Frequently Asked Questions
What is the difference between shock absorbers and struts?
Struts and shocks are very similar in function, but very different in design. The job of both is to control excessive spring motion; however, struts are also a structural component of the suspension. Struts can take the place of two or three conventional suspension components and are often used as a pivot point for steering and to adjust the position of the wheels for alignment purposes.
How do I know when my shocks or struts need to be replaced?
It’s relatively easy for most vehicle owners to determine when their tires, brakes and windshield wipers are worn out. Shocks and struts, on the other hand, aren’t nearly as simple to inspect, in spite of the fact that these safety-critical components are high susceptible to everyday wear and tear. Shocks and struts should be inspected by your local Monroe Expert Plus dealer or any ASE Certified Technician every time it is brought in for tire, brake or alignment services.
During a road test, a technician may notice an unusual noise originating from the suspension system. The technician may also notice that the vehicle exhibits excessive bounce, sway, or dive during braking. This could warrant additional inspection. If the shock or strut has lost a large amount of fluid, if it is bent or broken, or if it has damaged brackets or worn bushings, it should be repaired or replaced. Generally, replacement of parts will be required if a part no longer performs the intended purpose, if the part does not meet a design specification (regardless of performance), or if a part is missing.
Replacement shocks may also be installed in order to improve the ride, for preventative reasons, or to meet a special requirement; for example, load-assisting shock absorbers can be installed for leveling a vehicle that is often used to carry additional weight.
How many miles do shocks and struts last?
Experts recommend replacement of automotive shocks and struts at 50,000 miles. Testing has shown that original equipment gas-charged shocks and struts degrade measurably by 50,000 miles*. For many popular-selling vehicles, replacing these worn shocks and struts can improve the vehicle’s handling characteristics and comfort.
Unlike a tire, which rotates a specific number of times per mile, a shock absorber or strut may compress and extend several times per mile on a smooth road, or several hundred times per mile on a very rough road. There are other factors that affect the life of a shock or strut, such as, regional weather conditions, amount and type of road contaminates, driving habits, loading of the vehicle, tire / wheel modifications, and the general mechanical condition of the suspension and tires.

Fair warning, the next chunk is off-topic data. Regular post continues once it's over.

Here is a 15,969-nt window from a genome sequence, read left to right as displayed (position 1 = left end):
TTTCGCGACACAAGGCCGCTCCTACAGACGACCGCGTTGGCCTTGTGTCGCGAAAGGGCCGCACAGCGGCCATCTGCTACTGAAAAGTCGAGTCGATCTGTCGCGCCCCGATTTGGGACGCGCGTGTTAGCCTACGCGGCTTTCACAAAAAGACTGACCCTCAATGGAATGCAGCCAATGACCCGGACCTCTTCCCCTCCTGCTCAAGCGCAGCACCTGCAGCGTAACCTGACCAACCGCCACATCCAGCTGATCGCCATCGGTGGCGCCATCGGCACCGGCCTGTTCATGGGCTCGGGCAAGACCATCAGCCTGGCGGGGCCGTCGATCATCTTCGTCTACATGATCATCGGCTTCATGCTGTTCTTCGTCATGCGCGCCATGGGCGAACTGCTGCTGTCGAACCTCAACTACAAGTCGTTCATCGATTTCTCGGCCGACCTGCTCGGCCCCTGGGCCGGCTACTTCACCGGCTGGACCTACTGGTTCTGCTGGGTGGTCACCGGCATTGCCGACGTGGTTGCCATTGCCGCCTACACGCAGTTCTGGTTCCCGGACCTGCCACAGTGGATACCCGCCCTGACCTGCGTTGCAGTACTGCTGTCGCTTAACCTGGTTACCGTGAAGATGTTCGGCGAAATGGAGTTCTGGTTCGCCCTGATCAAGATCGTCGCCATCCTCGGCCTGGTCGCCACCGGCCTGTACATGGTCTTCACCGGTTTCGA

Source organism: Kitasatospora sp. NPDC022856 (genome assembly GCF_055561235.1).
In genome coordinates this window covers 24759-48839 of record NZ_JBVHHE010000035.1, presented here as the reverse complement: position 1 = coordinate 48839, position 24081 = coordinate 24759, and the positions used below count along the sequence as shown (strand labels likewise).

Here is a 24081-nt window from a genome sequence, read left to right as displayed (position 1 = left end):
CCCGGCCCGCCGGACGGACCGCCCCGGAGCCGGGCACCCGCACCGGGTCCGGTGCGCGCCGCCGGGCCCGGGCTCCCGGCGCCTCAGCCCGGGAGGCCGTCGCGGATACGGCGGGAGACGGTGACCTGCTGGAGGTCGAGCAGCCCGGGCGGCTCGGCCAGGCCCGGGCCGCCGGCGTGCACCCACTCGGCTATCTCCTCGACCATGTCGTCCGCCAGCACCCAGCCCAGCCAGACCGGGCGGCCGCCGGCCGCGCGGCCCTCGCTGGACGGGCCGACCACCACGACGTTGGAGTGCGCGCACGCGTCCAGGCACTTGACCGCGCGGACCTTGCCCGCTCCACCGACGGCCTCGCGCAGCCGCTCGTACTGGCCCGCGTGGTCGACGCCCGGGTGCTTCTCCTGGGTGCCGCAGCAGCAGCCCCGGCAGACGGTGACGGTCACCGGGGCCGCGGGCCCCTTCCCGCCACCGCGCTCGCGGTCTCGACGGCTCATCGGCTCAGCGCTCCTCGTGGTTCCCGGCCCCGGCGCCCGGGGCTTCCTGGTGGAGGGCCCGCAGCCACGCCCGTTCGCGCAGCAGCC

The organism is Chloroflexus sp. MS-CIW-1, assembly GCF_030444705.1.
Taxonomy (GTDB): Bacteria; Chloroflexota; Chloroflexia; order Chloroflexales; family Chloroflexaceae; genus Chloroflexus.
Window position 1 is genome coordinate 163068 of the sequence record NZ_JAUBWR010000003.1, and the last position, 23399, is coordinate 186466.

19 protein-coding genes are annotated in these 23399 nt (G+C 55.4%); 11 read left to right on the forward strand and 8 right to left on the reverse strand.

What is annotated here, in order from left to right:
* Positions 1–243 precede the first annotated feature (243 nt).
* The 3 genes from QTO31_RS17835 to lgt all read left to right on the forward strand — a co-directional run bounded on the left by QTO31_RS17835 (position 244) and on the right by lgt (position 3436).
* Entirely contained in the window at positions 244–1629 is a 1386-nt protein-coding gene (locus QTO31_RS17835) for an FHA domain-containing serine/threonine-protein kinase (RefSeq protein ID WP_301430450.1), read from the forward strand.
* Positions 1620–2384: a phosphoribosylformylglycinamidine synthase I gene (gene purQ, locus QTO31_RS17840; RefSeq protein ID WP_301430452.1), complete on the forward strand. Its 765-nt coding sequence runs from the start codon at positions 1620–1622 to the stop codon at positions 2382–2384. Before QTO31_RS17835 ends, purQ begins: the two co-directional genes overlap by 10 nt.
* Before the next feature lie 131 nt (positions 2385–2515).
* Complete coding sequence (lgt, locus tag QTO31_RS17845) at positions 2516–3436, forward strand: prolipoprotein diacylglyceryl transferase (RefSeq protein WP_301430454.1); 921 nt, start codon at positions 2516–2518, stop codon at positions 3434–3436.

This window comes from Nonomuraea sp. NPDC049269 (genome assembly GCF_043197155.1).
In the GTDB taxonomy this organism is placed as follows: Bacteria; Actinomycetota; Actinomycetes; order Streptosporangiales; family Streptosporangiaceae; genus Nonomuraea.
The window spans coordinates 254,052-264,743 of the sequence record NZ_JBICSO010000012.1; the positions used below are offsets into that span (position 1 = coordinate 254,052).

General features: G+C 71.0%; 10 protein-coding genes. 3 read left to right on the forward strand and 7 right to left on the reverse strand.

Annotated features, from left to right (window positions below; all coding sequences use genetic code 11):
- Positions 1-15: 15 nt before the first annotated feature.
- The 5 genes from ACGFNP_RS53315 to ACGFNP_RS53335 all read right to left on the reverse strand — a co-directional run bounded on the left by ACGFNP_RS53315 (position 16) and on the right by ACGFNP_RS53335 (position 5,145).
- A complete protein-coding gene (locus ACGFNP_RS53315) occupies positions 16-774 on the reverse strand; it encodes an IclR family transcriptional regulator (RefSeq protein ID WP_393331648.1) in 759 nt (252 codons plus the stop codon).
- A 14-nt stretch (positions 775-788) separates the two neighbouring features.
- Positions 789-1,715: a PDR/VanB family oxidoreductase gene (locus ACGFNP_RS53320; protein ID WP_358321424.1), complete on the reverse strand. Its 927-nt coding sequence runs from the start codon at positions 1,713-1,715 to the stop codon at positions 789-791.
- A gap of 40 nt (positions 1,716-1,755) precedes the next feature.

Have your shocks and struts inspected by your local Monroe Expert Plus dealer or any ASE Certified Technician once a year, or every 12,000 miles.
*Actual mileage may vary, depending upon driver ability, vehicle type, and the type of driving and road conditions.
What will happen if I don’t replace worn shocks or struts?
Shocks and struts are an integral part of your suspension system. They work to prevent suspension parts and tires from wearing out prematurely. If worn, they could jeopardize your ability to stop, steer and maintain stability. They also work to maintain tire contact with the road and reduce the rate at which vehicle weight transfers among the wheels when negotiating corners or during braking.
Are there any other parts I should consider replacing while having my struts / shocks serviced?
Because removal, replacement and alignment of struts or shock absorbers can be labor intensive, it is a good idea to have the “bearing / mounting plate”, and mounting bolts inspected along with other parts that are designed to protect the strut / shock such as the “jounce bumper” and “dust boot”. You’ll not only be saving yourself from paying for the same labor charges again, but you will also be protecting the investment you made in new parts.
Does my vehicle need to be aligned after I have my struts replaced?
Yes. Monroe recommends alignments anytime replacement struts are installed. However, there are a few exceptions where the vehicle manufacturer does not provide alignment provisions, or where the alignment angles are not affected by a strut replacement. Examples include certain double wishbone, some modified type struts, and suspension systems which utilize shock absorbers.
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9722 MacArthur Blvd
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